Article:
• Khole Ke Hanuman Ji Temple - Last on this section is the Khole Ke Hanuman Ji Temple, located on the outskirts of Jaipur. This temple is one of the oldest in Jaipur and the approach to it is via winding roads flanked by lush greenery around. The temple has a creamy facade that spans a few storeys high. It is dedicated to Lord Hanuman who has a swayambhu idol installed here. There are also shrines here dedicated to Lord Ganesha and Lord Shiva. The walls of the main sanctum has various murals depicting scenes from the epic, Ramayana. The temple also serves delicious prasad to devotees, which are delicious and made by volunteers of the village.
    • Albert Hall Museum - The Albert Hall Museum is also known as the Government Central Museum. The Albert Hall itself is a mesmerising structure of the Indo-Saracenic style of architecture. It was built in the early 19th century without any known purpose yet. It was Maharaja Sawai Madho Singh II who approved the idea of displaying local arts and handicrafts in the Albert Hall. Fast forward to today, it is considered as the state museum of Rajasthan and also one of the oldest museums in the state. If you aren't too distracted by the wonderful interiors, there are also interesting collections from the Indian land and international countries that you can explore here. Ancient weaponries, royal costumes and statues are the main displays. International exhibits like the Egyptian mummy and Persian carpets are the main stars of the museum. Miniature paintings as well as replicas of famous murals can also be found within the museum.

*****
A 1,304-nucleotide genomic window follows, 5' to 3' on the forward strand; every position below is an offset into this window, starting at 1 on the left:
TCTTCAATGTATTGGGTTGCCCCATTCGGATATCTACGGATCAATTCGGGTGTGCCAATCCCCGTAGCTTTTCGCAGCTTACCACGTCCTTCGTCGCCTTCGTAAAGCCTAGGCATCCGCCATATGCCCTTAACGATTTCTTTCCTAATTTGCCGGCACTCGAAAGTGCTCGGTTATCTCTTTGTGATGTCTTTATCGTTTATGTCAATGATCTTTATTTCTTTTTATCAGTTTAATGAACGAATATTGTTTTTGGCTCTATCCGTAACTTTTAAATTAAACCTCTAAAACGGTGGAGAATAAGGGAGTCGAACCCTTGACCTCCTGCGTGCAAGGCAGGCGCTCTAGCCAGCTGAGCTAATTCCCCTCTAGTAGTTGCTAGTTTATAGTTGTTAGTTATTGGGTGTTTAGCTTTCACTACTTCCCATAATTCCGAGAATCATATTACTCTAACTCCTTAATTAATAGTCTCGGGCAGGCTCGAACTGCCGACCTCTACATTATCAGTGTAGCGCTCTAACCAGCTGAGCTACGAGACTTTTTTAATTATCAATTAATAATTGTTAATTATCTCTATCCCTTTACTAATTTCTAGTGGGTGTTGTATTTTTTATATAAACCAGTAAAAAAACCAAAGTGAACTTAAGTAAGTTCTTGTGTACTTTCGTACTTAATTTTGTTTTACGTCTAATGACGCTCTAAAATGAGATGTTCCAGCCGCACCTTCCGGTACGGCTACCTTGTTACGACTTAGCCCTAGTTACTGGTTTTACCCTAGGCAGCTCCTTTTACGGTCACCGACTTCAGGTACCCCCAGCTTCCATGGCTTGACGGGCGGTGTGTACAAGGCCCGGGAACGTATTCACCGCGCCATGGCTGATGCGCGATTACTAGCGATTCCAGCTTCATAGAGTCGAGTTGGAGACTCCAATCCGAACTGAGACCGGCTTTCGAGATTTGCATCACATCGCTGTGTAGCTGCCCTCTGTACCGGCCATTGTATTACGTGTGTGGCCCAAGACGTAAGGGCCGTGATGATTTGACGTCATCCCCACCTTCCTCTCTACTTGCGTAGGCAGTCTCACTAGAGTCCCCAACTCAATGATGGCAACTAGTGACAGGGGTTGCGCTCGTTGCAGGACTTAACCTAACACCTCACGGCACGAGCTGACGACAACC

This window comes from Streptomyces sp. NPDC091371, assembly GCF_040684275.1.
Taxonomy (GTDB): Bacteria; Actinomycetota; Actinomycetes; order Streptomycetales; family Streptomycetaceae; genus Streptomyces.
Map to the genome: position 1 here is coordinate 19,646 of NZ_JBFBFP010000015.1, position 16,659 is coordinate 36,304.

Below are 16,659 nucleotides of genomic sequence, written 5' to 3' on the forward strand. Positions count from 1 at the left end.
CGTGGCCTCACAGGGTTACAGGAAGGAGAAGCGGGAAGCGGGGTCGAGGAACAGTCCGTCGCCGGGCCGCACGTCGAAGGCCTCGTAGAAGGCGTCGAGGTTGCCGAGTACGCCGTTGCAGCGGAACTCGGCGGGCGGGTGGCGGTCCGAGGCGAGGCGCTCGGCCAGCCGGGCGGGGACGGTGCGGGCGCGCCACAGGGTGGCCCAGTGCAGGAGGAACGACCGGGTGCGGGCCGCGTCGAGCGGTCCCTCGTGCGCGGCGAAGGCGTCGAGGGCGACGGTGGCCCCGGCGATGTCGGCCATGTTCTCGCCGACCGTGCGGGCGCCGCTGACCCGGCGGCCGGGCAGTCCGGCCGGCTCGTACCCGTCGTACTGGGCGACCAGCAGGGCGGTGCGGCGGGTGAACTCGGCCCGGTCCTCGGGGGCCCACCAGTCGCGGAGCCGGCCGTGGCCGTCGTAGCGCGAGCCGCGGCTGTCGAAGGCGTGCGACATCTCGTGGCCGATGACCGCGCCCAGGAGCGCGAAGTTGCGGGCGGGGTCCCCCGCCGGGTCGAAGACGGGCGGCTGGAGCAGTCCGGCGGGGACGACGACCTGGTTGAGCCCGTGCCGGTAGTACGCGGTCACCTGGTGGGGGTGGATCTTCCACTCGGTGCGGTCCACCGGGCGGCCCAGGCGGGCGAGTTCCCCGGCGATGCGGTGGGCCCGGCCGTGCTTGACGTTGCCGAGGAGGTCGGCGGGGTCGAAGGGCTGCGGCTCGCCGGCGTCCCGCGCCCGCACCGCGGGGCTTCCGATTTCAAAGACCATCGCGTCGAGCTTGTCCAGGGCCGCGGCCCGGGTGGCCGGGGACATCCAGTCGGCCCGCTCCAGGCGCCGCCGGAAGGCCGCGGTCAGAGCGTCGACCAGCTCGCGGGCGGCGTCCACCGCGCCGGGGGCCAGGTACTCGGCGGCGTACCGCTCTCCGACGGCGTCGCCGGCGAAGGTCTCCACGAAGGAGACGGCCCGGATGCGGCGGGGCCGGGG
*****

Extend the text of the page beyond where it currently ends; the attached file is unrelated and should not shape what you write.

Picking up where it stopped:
• Anokhi Museum of Hand Printing - An interesting attraction especially for the art lovers is the Anokhi Museum of Hand Printing. Set in a restored old haveli, the museum fits well with the royal city of Jaipur, though it is located quite on the outskirts, near Amer. This is the best place to understand how traditional hand-printed textiles are made. It is where you can see artisans at work, from the paper design making, to the wood transferring of the design and the tedious stamping process. As such, each textile here is crafted uniquely and it's definitely worth it to buy a few pieces of textiles here to support the community.
    Anokhi Museum of Hand Printing.jpg
    Anokhi Museum of Hand Printing (Image from Thearostant)